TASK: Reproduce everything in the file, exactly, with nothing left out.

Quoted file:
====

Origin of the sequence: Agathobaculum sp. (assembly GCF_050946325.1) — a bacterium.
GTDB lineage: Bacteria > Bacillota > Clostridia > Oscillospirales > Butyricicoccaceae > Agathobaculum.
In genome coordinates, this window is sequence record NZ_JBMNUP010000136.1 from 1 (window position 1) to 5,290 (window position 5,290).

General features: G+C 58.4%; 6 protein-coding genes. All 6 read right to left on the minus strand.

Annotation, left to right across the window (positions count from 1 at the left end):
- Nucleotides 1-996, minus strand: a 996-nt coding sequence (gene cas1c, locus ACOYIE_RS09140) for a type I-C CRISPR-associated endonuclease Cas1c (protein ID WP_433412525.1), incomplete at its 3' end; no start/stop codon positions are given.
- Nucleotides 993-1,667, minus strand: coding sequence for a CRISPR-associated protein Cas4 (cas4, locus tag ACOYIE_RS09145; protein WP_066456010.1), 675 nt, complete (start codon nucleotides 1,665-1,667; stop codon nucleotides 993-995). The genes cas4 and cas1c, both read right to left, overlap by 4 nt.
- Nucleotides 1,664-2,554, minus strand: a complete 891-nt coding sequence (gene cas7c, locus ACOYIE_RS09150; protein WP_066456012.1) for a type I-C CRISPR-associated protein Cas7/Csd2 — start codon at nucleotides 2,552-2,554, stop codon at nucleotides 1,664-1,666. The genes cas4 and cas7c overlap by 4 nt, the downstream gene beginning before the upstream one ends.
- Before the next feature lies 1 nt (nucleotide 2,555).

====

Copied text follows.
Origin of the sequence: Agathobaculum sp. (assembly GCF_050946325.1) — a bacterium.
GTDB lineage: Bacteria > Bacillota > Clostridia > Oscillospirales > Butyricicoccaceae > Agathobaculum.
In genome coordinates, this window is sequence record NZ_JBMNUP010000136.1 from 1 (window position 1) to 5,290 (window position 5,290).

General features: G+C 58.4%; 6 protein-coding genes. All 6 read right to left on the minus strand.

Annotation, left to right across the window (positions count from 1 at the left end):
- Nucleotides 1-996, minus strand: a 996-nt coding sequence (gene cas1c, locus ACOYIE_RS09140) for a type I-C CRISPR-associated endonuclease Cas1c (protein ID WP_433412525.1), incomplete at its 3' end; no start/stop codon positions are given.
- Nucleotides 993-1,667, minus strand: coding sequence for a CRISPR-associated protein Cas4 (cas4, locus tag ACOYIE_RS09145; protein WP_066456010.1), 675 nt, complete (start codon nucleotides 1,665-1,667; stop codon nucleotides 993-995). The genes cas4 and cas1c, both read right to left, overlap by 4 nt.
- Nucleotides 1,664-2,554, minus strand: a complete 891-nt coding sequence (gene cas7c, locus ACOYIE_RS09150; protein WP_066456012.1) for a type I-C CRISPR-associated protein Cas7/Csd2 — start codon at nucleotides 2,552-2,554, stop codon at nucleotides 1,664-1,666. The genes cas4 and cas7c overlap by 4 nt, the downstream gene beginning before the upstream one ends.
- Before the next feature lies 1 nt (nucleotide 2,555).